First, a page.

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A Question on Pacifism toward Totalitarian Tyrants
By David L. Rosenthal
Most of the world suffers directly or indirectly (but greatly) from the effects of totalitarianism, terrorism, and the general inaction against tyrants. One third of the world population lives under repressive totalitarian regimes. Slavery has never ended, as there are many millions of slaves around the world today, living in the harshest conditions. Cuba is the closest neighbor to the United States where totalitarian communism remains in power, long after the fall of the Berlin Wall.
Most governments, even those of alleged democratic nations, stress that the transition to democracy in Cuba must come through pacific means. The people of Cuba, and other nations where allies of the Castro regime oppress their populations, live under the most harsh conditions, and remain slaves of the regime, long after the alleged end of the Cold War.
Given the violent and destructive methods and practices utilized by the Castro regime at home and abroad, there can be no question but that the Castro regime is not merely a Cuban problem; it is certainly a problem for the United States and for all nations attempting to be democratic.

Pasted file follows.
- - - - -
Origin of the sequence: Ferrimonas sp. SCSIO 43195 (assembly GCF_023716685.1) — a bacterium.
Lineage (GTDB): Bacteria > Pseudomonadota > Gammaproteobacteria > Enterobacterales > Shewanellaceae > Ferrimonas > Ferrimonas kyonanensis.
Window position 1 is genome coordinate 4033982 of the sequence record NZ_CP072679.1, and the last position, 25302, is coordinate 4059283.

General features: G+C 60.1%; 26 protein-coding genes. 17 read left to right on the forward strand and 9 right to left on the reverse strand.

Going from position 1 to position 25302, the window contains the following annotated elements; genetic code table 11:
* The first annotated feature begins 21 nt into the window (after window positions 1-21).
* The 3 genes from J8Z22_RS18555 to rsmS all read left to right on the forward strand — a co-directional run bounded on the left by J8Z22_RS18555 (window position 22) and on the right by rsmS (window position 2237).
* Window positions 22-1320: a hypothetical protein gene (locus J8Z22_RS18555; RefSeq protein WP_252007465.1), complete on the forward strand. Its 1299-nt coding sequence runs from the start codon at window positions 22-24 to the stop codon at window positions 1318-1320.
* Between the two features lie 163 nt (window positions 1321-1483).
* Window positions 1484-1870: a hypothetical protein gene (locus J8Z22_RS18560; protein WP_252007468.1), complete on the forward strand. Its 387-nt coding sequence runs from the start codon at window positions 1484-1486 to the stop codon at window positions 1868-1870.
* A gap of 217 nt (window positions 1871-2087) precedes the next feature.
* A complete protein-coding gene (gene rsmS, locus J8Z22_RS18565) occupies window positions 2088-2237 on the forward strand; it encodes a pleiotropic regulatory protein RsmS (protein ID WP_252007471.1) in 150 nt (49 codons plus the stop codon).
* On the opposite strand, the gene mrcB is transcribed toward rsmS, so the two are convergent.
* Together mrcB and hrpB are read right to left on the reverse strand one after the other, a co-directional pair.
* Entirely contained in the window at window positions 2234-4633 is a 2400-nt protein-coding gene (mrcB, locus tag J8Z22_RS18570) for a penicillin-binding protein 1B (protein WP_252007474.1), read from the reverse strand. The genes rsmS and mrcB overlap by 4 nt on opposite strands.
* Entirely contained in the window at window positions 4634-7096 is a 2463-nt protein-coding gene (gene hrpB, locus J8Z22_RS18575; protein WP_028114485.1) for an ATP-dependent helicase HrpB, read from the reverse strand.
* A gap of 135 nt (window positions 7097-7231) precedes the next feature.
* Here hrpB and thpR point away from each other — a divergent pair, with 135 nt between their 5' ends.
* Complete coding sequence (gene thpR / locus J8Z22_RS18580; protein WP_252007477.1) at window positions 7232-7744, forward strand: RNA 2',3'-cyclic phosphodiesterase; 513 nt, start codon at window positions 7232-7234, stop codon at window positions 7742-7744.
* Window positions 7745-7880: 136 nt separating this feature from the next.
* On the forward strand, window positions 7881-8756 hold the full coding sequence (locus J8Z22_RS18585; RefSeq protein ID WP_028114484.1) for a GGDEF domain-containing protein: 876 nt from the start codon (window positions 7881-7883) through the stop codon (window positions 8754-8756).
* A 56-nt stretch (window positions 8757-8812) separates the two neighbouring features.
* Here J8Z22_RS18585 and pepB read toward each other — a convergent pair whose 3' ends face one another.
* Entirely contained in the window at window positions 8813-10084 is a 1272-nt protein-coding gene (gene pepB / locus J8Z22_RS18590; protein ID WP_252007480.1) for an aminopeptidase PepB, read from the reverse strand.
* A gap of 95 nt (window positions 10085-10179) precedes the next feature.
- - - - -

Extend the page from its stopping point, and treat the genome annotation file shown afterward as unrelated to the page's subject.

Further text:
The question is: Since the inhumanly cruel totalitarian nature of the Castro regime is clearly understood, at least by the governments of the world, if not by all of the people, why do not these governments understand that pacifism toward tyrants such as Fidel Castro effectively equals violence toward everyone else, as well as betrayal of every decent principle?
Thomas Jefferson clearly stated that a people has not only the right but also the duty to make changes in a government with which they are not content. Yet the United States of America actively prevents Cubans from reforming their government. (These are euphemisms, really, since no true government has existed in Cuba since 1959, and no reforms are possible in connection with a regime that chants "Socialism or Death!" "Socialism" is itself a euphemism in Cuba, as the system in place there may more accurately described by saying that Cuba is a tremendous plantation, in which Castro is the owner, while his close associates are the slavemasters.)
The United States of America certainly has every reason to be extremely ashamed with respect to its historic relation to Cuba. Voicing the right rhetoric against the Castro regime, and encouraging a pacific transition to democracy, cannot even begin to remove the great stain on the American national character, created by America's complicity with Castro in keeping Cuba in chains.
Cortesia de Agustin Blazquez